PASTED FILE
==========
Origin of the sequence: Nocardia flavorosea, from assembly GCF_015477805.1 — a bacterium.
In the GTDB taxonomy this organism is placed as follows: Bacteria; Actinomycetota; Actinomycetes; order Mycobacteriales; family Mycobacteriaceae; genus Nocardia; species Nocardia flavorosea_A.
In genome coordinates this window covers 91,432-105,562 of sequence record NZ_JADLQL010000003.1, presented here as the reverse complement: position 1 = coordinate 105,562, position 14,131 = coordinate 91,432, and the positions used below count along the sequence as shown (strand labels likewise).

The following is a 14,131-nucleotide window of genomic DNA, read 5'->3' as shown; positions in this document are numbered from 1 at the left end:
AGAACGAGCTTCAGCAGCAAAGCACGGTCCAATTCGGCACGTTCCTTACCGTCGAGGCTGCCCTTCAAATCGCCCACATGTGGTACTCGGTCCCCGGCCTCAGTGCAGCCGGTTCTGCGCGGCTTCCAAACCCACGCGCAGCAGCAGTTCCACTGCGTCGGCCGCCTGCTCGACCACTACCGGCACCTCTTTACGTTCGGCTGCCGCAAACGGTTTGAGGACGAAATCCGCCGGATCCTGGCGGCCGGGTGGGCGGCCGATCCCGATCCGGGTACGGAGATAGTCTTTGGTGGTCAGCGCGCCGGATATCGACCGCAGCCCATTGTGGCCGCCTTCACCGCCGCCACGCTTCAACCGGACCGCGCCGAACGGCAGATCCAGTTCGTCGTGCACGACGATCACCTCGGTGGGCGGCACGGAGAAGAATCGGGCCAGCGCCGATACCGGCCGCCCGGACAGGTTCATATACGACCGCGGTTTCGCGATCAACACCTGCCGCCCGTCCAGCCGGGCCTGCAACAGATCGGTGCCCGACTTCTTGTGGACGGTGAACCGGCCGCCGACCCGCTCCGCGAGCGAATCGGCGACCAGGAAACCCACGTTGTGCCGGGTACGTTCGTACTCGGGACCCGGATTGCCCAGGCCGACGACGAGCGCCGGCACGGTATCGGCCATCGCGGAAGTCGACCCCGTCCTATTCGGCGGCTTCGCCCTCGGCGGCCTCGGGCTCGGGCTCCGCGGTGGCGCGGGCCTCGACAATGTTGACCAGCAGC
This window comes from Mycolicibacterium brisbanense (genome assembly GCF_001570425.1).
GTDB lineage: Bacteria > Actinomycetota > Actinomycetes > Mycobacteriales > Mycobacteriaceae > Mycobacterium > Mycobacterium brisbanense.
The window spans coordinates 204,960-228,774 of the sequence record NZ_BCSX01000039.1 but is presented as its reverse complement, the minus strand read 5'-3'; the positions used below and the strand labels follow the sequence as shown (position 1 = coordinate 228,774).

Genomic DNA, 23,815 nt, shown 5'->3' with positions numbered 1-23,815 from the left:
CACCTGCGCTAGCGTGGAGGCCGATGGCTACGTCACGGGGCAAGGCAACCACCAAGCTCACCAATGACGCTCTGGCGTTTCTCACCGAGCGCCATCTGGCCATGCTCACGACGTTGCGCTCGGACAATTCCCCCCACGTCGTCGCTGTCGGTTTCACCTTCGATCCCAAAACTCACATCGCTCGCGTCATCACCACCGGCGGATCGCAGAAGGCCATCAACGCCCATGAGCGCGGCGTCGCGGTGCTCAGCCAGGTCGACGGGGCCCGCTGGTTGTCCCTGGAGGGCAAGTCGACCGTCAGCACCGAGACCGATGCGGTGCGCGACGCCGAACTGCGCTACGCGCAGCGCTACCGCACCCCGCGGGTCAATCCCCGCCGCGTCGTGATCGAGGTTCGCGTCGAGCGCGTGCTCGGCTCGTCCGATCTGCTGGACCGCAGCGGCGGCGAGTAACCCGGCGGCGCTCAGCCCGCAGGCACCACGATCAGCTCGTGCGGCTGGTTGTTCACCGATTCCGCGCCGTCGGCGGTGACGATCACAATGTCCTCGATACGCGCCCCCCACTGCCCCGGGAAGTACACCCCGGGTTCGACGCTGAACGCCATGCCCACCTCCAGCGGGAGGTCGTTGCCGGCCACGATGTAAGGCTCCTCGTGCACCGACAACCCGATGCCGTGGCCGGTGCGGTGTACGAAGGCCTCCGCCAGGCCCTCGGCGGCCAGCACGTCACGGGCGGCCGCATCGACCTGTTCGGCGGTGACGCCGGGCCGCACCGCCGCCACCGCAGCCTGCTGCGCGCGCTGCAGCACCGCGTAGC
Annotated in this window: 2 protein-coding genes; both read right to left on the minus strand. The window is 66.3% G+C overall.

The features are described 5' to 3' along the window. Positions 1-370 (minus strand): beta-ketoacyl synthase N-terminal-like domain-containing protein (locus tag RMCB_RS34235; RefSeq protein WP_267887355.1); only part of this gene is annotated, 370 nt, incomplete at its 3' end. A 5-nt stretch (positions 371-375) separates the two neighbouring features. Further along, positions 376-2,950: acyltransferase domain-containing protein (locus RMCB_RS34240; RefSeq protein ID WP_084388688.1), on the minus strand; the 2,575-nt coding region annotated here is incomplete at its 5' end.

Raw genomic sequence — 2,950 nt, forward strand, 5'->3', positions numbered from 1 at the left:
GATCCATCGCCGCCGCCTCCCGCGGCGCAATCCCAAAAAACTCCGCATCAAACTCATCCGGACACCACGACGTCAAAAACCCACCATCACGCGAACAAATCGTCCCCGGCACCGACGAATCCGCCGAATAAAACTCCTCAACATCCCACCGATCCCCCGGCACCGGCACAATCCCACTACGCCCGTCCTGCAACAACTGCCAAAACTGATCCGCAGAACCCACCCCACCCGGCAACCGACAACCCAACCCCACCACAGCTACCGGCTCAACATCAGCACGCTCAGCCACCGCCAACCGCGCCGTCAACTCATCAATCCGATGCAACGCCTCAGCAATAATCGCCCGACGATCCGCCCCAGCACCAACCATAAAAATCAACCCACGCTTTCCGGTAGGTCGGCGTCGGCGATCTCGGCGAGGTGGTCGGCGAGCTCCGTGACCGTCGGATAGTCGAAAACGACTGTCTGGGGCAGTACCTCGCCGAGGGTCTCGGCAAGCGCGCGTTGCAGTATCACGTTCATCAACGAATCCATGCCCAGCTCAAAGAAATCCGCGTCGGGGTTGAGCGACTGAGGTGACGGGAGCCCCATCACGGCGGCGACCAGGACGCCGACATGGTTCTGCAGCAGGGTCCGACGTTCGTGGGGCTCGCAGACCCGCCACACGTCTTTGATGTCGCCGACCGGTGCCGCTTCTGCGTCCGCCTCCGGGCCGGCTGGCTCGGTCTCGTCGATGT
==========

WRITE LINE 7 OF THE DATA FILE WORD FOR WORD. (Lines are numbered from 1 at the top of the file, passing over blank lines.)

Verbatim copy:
GTDB lineage: Bacteria > Actinomycetota > Actinomycetes > Mycobacteriales > Mycobacteriaceae > Mycobacterium > Mycobacterium brisbanense.